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Gardening Books For 2003



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Gardening Books For 2003

By The Associated Press

This crop of books will keep gardeners in their element year round:

One of your most useful gardening tools can be a simple color wheel available in art stores, argues Sydney Eddison in The Gardener’s Palette (Contemporary Books, $29.95 hardcover). Eddison, also a painter and scenic designer, shows how using the principles in the color wheel can guide you in the design and selection of plants for your garden. For smooth, soothing schemes, for example, you might choose analogous colors –– those adjacent to each other on the wheel that share similar pigments, such as yellow, orange (yellow and red), and red. Or for contrast, choose complementary colors, directly opposite on the wheel, such as red and green. The examples she offers in the book are perhaps more complex but grow from these basic principles.

Arthur T. Vanderbilt II admits he was not very interested in his suburban New Jersey yard when he moved into his house. But before long this small plot had him in its spell, as he realized it was a rich lode of discovery. Gardening in Eden: The Joys of Planning and Tending a Garden (Simon & Schuster, $22 hardcover) is part diary, part philosophy, and all appreciation of his small piece of the universe.

Josiah Conder’s Landscape Gardening in Japan, first published in 1893, is considered a gardening classic; it is now in a new edition from Kodansha International ($35 hardcover). Conder, a British architect, urban planner, and teacher who spent much of his life in Japan, researched ancient gardening traditions there to introduce them to Western readers. The new edition includes line drawings and period photographs from the original publication and its 1912 revised edition.

Wouldn’t it be wonderful to have beautiful arrangements in most of the rooms of your very large house every day? And how about an in-house flower shop? The occupants and visitors to the White House in Washington enjoy what amounts to a flower show every day. In Flowers, White House Style (Simon & Schuster, $40 hardcover) former White House floral decorator Dottie Temple, with co-author Stan Finegold, offers a look at the floral history of the nation’s presidential house. The book includes pictures of members of many first families, from the Kennedys to the Clintons, as they entertained and lived in settings decorated with flowers. There also are more than 40 arrangements with instructions to make your own versions, along with practical tips on placement and setting.

The Japanese tsuboniwa is an ancient form of often small but always private gardens hidden within a temple, household, or other structure. Katsuhiko Mizuno has photographed and written about some of the most evocative examples he has discovered in Kyoto, and they are showcased in Landscapes for Small Spaces: Japanese Courtyard Garden (Kodansha International, $39 hardcover). What these gardens have in common is a studied balance of elements between water, plants, rocks, and art objects. The author notes that many Kyoto residents who live in modern high-rise buildings have been trying to recreate tsuboniwa on rooftops and other spaces as a way to stay connected with the natural world in an urban setting.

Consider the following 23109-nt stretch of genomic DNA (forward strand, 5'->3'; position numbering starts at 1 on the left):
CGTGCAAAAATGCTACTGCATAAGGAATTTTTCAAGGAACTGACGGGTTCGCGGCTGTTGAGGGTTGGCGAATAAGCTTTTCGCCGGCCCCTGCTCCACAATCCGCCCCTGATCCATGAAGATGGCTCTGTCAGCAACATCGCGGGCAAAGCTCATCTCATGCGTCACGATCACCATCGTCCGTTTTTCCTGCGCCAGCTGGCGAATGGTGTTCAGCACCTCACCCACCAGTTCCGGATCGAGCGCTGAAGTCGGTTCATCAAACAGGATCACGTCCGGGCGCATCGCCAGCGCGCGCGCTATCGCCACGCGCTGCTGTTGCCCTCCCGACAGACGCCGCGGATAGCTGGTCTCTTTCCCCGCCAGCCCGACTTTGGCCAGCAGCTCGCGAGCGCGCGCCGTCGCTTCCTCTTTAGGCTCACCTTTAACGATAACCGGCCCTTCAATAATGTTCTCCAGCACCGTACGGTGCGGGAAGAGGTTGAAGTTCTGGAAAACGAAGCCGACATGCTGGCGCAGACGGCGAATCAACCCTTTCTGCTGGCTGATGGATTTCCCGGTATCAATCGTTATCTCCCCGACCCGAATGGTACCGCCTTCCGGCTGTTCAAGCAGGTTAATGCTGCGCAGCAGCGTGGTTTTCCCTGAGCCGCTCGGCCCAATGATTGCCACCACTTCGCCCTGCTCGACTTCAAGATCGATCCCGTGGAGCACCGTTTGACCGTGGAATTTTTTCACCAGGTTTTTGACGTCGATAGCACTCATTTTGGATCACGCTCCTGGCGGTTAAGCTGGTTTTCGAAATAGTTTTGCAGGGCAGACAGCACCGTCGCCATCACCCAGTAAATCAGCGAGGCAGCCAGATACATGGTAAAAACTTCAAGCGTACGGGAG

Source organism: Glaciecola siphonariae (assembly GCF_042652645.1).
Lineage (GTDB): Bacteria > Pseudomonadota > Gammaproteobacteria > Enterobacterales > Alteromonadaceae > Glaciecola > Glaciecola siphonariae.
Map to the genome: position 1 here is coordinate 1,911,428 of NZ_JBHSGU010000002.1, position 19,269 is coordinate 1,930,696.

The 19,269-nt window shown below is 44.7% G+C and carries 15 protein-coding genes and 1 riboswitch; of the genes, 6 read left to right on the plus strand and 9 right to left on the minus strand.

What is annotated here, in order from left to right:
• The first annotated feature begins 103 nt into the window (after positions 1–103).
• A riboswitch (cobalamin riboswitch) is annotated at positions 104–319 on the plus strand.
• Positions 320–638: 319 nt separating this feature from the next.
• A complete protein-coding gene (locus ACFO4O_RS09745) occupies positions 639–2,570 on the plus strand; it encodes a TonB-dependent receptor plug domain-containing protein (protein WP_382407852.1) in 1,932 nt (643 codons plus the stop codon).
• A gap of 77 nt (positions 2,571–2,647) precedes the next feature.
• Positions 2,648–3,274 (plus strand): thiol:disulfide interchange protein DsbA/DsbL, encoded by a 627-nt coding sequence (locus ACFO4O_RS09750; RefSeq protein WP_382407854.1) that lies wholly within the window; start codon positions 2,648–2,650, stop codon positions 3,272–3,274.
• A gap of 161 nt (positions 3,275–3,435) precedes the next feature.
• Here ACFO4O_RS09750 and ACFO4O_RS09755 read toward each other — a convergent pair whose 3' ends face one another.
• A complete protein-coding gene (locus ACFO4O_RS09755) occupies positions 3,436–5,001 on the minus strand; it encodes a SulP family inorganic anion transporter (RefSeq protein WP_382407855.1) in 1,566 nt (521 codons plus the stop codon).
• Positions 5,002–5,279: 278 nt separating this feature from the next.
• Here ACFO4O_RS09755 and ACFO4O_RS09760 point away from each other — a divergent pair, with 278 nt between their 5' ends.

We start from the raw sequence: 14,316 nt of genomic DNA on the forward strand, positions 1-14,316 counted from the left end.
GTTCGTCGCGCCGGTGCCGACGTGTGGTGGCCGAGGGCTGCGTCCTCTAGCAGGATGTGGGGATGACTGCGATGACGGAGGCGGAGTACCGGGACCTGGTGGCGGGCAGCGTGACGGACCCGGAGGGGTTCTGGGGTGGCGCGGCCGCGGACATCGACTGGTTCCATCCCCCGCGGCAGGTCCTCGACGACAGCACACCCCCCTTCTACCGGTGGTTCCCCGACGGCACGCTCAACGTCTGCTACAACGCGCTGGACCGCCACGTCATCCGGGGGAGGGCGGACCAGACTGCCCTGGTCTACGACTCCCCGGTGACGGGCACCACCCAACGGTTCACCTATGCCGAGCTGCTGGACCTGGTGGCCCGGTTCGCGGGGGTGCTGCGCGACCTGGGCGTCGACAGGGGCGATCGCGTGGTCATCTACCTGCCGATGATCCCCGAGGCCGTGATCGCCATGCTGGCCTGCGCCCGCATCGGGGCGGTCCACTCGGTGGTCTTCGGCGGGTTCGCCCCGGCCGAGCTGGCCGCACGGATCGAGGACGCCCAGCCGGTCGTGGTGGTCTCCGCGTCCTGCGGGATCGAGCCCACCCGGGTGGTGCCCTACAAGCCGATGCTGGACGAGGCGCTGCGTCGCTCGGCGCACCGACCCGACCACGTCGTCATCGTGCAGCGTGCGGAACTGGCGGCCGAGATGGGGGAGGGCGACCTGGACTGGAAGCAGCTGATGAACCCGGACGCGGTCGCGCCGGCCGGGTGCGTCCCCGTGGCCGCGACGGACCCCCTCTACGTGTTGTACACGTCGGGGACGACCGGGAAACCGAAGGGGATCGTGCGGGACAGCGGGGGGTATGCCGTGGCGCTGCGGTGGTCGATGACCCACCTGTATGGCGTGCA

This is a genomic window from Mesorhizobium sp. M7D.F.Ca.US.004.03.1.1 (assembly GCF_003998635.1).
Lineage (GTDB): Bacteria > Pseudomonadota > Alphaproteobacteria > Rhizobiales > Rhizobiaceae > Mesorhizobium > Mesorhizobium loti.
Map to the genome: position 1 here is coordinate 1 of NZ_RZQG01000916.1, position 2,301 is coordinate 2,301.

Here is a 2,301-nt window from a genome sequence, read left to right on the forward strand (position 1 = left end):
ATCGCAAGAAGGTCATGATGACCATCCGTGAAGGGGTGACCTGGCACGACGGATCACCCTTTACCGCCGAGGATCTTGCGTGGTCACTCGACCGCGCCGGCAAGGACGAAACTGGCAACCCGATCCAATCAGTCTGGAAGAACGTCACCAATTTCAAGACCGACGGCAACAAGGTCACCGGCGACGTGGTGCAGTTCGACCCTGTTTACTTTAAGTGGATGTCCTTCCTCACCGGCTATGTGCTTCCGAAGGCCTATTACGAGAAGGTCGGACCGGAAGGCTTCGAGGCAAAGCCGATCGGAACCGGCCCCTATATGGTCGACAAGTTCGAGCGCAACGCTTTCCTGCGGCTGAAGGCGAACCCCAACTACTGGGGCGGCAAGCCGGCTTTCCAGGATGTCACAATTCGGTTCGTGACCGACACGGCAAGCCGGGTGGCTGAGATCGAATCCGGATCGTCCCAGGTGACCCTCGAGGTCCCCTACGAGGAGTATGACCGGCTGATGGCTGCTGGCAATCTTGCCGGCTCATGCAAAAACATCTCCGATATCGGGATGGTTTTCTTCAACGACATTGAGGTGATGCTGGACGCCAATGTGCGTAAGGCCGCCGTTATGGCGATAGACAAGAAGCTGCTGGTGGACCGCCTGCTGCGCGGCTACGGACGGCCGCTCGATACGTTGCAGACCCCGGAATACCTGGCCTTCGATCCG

The idyllic back-to-nature urge is to live in the country where plants and flowers just seem to be there, by providence. But real gardeners know that is a fantasy. Writing in The Country Garden: How to Plan and Plant a Garden That Grows Itself (Reader’s Digest, $26.95 hardcover), Charlie Ryrie looks back at the beginning of most country gardens, to the period after the Black Death when people had to grow enough food around their cottages just to survive. Eventually the elements included flowers and plants for medicinal and decorative uses. What these gardens had in common with today’s versions is an informality, but not without purposeful planning. Ryrie offers ideas and advice about easy-growing plants, labor-saving techniques, and other ways to achieve that casual country style.

In the same vein, Joanna Smith wants to help you experience maximum pleasure from your garden with minimum effort. The One-Hour Garden (Reader’s Digest, $26.95 hardcover) offers suggestions and plans to help you realize your wonderful garden with a mere one hour of effort each week.

If by necessity or inclination you grow things in pots, tubs, or anything else that will hold soil and plant life, check out the advice in two titles: Contain Yourself (Ball Publishing, $24.95 hardcover, April), by Kerstin P. Ouellet, and Container Gardening for All Seasons (Reader’s Digest, $29.95 hardcover), by Reader’s Digest editors. Both suggest plant selections, purchased or found containers, design, and care.

The patio out back (or front, or side) is in effect another room of your home, except that it is outdoors. Some ideas and plans for planning outdoor decor are suggested by Jamie Durie in Patio: Garden Design & Inspiration (Allen & Unwin, $29.95 hardcover). Durie, host of Backyard Blitz, a popular Australian garden show, tells how to combine rocks, water, plants, and furnishings for your open-air living room.

For a bit of fun, how about making your next snowman from white carnations? Or you could top a frothy cooler with baby’s breath. Or make a wall painting from gerbera daisies. Wild Flowers (Clarkson Potter, $25 hardcover), by Avi Adler and David Stark, has all sorts of novel projects that will get you thinking past the conventional bouquet.

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